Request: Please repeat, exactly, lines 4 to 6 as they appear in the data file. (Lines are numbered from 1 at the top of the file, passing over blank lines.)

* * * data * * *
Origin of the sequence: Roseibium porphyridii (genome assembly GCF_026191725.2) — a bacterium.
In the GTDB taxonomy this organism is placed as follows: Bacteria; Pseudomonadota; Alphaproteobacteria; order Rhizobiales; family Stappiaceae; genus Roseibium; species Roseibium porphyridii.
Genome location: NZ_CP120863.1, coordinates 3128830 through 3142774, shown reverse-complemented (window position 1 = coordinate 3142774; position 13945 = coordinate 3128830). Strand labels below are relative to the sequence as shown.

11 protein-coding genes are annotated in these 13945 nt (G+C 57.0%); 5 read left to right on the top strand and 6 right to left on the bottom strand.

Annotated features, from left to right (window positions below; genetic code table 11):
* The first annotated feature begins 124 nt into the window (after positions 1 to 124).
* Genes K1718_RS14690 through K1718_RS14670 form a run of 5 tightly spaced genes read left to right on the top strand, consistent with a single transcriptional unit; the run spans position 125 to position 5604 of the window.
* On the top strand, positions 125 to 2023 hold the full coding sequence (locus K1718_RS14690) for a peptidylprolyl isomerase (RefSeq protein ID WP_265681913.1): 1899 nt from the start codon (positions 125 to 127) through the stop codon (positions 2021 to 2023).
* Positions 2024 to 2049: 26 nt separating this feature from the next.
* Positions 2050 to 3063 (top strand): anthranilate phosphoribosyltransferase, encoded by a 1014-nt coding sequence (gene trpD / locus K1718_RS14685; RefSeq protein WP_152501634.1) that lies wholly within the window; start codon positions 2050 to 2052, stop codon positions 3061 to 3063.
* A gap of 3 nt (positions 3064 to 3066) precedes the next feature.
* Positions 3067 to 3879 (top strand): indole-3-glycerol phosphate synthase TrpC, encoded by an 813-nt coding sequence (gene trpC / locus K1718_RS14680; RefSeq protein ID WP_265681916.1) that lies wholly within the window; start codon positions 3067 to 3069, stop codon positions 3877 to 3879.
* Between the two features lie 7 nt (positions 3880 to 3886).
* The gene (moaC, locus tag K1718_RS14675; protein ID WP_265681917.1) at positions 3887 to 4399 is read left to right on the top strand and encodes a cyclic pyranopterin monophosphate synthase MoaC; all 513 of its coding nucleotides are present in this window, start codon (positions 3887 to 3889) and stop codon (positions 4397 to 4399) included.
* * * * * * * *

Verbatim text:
11 protein-coding genes are annotated in these 13945 nt (G+C 57.0%); 5 read left to right on the top strand and 6 right to left on the bottom strand.

Annotated features, from left to right (window positions below; genetic code table 11):
* The first annotated feature begins 124 nt into the window (after positions 1 to 124).